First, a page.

I’ve been having a lot of problems seeing myself as a real author.

Sure, I’ve been writing for years now but that means I’m a writer. I write blog posts, short pieces of poetry that I try not to share with people, editorial letters, e-mails, text messages, tweets. I write books, re-write them, put them on a shelf, then work on them some more.

Being an author, though. I have a book coming out in two months and I’m not sure I even understand what the word author means. For me, authors are mythical creatures on the bookshelf at Barnes & Noble. Theirs are the books getting instagrammed, getting talked about in review blogs, getting fan art. Authors have a set writing schedule, spend all their free money on workshops and classes and conferences I’ve only dreamed about going. They have agents, they have book deals from big-named publishers.

They aren’t me.

Or are they?

I spend a lot of time editing, a lot of time honing my craft through helping others work on theirs. I spend a lot of free time and what money I have been allotting to book buying has been on writing craft, or fiction I truly believe will help me develop my craft further. I’m serious about my writing even if I don’t have a regular writing routine or the close-knit writer’s group of my dreams. Again, all attributes of the writer–but also of the author, too.

Merriam-Webster defines author as follows:

1. One that originates or creates.

2. The writer of a literary work (as a book)

As I sat there last night, listening to amazing women talk about their writing, I knew they were authors, and not just because one of them has a book coming out soon. I knew that they embodied the definition of author. But then the conversation turned to me, and not just about my job as an editor. They wanted to know about my writing, about my books coming out. They wanted me to find the space where my book would be once it finds its forever home on the Barnes & Noble shelf.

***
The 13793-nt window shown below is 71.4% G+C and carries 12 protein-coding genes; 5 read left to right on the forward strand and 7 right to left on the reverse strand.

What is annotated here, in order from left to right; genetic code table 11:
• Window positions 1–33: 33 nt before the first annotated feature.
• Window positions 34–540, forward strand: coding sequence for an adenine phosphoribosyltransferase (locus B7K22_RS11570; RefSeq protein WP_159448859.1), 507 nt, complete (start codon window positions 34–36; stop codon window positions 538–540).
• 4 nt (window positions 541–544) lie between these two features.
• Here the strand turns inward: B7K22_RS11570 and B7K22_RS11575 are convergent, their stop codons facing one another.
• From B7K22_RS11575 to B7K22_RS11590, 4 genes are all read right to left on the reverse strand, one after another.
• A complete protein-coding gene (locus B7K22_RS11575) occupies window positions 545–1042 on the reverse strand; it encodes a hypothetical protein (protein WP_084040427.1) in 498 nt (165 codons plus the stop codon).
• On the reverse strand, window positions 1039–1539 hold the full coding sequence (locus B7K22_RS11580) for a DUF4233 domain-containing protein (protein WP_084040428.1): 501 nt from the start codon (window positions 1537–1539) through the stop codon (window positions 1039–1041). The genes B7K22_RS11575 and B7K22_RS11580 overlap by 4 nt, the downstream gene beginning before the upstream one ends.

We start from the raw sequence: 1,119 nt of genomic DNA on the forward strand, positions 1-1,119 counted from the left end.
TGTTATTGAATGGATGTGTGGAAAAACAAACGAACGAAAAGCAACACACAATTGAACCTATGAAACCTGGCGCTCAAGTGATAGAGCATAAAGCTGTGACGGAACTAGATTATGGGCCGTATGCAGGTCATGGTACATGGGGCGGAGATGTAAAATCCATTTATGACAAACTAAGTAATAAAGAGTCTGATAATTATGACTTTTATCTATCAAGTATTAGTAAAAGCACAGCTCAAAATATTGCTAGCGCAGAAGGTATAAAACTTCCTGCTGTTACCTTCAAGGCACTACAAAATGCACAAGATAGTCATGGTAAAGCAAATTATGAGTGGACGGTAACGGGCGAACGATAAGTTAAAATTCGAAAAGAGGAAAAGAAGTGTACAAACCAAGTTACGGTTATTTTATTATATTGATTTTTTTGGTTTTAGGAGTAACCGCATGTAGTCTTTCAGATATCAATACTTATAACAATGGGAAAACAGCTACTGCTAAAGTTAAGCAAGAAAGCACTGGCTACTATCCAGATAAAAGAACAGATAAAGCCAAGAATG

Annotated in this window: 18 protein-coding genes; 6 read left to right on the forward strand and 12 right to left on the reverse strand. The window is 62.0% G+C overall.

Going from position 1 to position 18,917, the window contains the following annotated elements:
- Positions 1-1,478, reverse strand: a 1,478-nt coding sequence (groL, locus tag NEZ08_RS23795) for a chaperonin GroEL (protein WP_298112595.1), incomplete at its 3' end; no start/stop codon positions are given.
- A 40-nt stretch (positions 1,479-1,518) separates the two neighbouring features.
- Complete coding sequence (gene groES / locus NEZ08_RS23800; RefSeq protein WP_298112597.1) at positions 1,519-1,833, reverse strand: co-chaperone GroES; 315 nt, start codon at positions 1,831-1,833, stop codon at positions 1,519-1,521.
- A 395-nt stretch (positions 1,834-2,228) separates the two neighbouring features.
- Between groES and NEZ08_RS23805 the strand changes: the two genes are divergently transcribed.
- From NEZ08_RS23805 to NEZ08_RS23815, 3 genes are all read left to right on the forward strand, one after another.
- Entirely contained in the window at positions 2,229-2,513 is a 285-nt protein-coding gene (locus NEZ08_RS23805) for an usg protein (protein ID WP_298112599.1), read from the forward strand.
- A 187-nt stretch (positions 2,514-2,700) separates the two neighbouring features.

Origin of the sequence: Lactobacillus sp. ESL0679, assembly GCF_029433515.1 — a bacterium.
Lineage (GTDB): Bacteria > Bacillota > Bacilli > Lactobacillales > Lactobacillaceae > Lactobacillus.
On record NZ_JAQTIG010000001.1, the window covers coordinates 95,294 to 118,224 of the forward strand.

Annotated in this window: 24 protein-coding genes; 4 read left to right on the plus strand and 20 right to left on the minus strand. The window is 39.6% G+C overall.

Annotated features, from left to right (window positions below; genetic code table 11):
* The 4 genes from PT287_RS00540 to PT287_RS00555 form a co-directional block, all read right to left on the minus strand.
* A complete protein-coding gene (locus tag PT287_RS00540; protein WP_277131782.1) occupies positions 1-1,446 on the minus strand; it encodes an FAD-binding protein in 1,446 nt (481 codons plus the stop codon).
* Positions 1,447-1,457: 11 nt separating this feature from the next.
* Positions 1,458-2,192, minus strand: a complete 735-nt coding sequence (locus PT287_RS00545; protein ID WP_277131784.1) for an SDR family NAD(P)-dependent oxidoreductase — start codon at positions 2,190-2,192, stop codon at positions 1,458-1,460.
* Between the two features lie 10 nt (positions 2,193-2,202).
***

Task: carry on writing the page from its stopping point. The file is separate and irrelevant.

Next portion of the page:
So that’s what we did.

We took turns, starting in the Middle Grade section and then the YA section where I saw so many familiar names and was overwhelmed with immense pride. Some of the authors names I saw last night I could remember when they landed their agent and announced their book deal. Now I could get their book in a chain bookstore in suburban Buffalo. It was surreal.

When we finally got to the adult literature section, I scanned through until I found Anna Karenina. Tolstoy. My book would be close to this, close to a classic. Sitting on the same shelf as one of the Greats. My book could be on this very bookshelf in just a few months.

That’s when it all became real for me. It wasn’t just something I dreamed about when I over-book myself with clients. Not just something that I watch my friends go off and do. They aren’t leaving me behind but just waiting for me to catch up. They’re waiting to go to the last row of the adult literature section, to the third shelf down, to scan their fingers across the covers of books until they reach mine.


And this is where they’ll find me. One day. This is where Lake Effect and Without Benefits will be (hopefully!) by next summer. Sure, I might be lucky enough to be a new release spotlight but this is where my forever home will be.

This is the spot that made me feel like a real author. I’m not a fraud, I’m not an imposter. I’m not just faking this until I make it.

This is real. When I close my eyes, I can see my book there. Maybe it won’t get into Barnes and Noble, but it’ll be out there on someone’s alphabetized bookshelf. It’ll be dog-eared and highlighted on someone’s bedside table, in their bag, on their lap during a plane ride. My words will be part of someone’s life, someone’s story.

Who knows. Maybe my book, the book that could be on this very shelf in a few months, could be the inspiration for someone else to go out and find their book spot.

That’s my challenge to you, writing friends. Go to your local bookstore and find your book spot. Tweet it with the hashtag #ThisIsMyBookSpot so we can follow you and retweet you. So we can support you on your own journey of understanding of what being an author means to you, and support you as you work on making your dreams come true.

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